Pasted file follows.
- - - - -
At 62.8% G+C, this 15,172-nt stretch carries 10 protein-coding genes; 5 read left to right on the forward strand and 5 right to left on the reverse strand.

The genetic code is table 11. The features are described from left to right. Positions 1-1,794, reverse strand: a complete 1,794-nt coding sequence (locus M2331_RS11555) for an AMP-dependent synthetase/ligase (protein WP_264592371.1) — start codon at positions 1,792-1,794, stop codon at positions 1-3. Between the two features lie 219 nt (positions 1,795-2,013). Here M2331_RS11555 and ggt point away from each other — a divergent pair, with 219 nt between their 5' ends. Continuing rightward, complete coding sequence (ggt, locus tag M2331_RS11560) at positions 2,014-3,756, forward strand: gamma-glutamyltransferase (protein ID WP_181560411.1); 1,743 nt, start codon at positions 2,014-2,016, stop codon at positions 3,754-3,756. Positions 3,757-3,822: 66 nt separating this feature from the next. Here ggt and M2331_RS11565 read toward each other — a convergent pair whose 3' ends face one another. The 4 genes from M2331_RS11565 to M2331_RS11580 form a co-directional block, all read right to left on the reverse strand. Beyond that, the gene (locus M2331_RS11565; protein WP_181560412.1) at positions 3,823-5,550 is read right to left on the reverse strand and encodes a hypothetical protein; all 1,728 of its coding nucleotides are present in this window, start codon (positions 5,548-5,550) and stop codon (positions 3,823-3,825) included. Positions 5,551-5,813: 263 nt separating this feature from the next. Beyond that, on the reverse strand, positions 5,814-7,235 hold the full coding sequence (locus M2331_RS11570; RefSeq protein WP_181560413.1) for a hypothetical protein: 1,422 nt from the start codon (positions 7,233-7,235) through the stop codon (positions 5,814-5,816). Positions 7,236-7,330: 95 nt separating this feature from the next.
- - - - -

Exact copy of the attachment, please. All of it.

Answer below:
At 62.8% G+C, this 15,172-nt stretch carries 10 protein-coding genes; 5 read left to right on the forward strand and 5 right to left on the reverse strand.

The genetic code is table 11. The features are described from left to right. Positions 1-1,794, reverse strand: a complete 1,794-nt coding sequence (locus M2331_RS11555) for an AMP-dependent synthetase/ligase (protein WP_264592371.1) — start codon at positions 1,792-1,794, stop codon at positions 1-3. Between the two features lie 219 nt (positions 1,795-2,013). Here M2331_RS11555 and ggt point away from each other — a divergent pair, with 219 nt between their 5' ends. Continuing rightward, complete coding sequence (ggt, locus tag M2331_RS11560) at positions 2,014-3,756, forward strand: gamma-glutamyltransferase (protein ID WP_181560411.1); 1,743 nt, start codon at positions 2,014-2,016, stop codon at positions 3,754-3,756. Positions 3,757-3,822: 66 nt separating this feature from the next. Here ggt and M2331_RS11565 read toward each other — a convergent pair whose 3' ends face one another. The 4 genes from M2331_RS11565 to M2331_RS11580 form a co-directional block, all read right to left on the reverse strand. Beyond that, the gene (locus M2331_RS11565; protein WP_181560412.1) at positions 3,823-5,550 is read right to left on the reverse strand and encodes a hypothetical protein; all 1,728 of its coding nucleotides are present in this window, start codon (positions 5,548-5,550) and stop codon (positions 3,823-3,825) included. Positions 5,551-5,813: 263 nt separating this feature from the next. Beyond that, on the reverse strand, positions 5,814-7,235 hold the full coding sequence (locus M2331_RS11570; RefSeq protein WP_181560413.1) for a hypothetical protein: 1,422 nt from the start codon (positions 7,233-7,235) through the stop codon (positions 5,814-5,816). Positions 7,236-7,330: 95 nt separating this feature from the next.